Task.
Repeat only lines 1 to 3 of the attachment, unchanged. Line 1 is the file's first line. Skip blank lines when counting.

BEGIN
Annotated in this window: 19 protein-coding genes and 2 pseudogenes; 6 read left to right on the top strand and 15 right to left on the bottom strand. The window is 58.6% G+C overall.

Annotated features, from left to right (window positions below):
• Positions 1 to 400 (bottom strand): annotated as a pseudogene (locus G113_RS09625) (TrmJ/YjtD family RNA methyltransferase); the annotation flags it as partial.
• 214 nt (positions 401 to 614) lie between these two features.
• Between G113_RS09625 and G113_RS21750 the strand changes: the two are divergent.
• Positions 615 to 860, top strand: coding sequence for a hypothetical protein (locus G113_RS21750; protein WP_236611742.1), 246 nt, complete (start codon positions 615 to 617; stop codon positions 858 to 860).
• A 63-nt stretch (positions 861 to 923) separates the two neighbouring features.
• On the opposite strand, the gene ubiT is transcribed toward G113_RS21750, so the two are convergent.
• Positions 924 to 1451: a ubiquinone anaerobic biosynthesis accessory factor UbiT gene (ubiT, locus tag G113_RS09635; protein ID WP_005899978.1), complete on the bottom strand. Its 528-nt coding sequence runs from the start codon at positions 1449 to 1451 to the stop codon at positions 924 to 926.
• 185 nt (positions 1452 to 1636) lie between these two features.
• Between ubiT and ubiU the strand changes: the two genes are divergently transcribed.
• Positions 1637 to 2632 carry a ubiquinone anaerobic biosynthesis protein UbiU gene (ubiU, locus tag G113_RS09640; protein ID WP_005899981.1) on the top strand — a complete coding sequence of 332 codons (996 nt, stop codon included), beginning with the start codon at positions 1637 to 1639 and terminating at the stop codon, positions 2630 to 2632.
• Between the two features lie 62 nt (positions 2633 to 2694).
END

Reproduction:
Annotated in this window: 19 protein-coding genes and 2 pseudogenes; 6 read left to right on the top strand and 15 right to left on the bottom strand. The window is 58.6% G+C overall.

Annotated features, from left to right (window positions below):
• Positions 1 to 400 (bottom strand): annotated as a pseudogene (locus G113_RS09625) (TrmJ/YjtD family RNA methyltransferase); the annotation flags it as partial.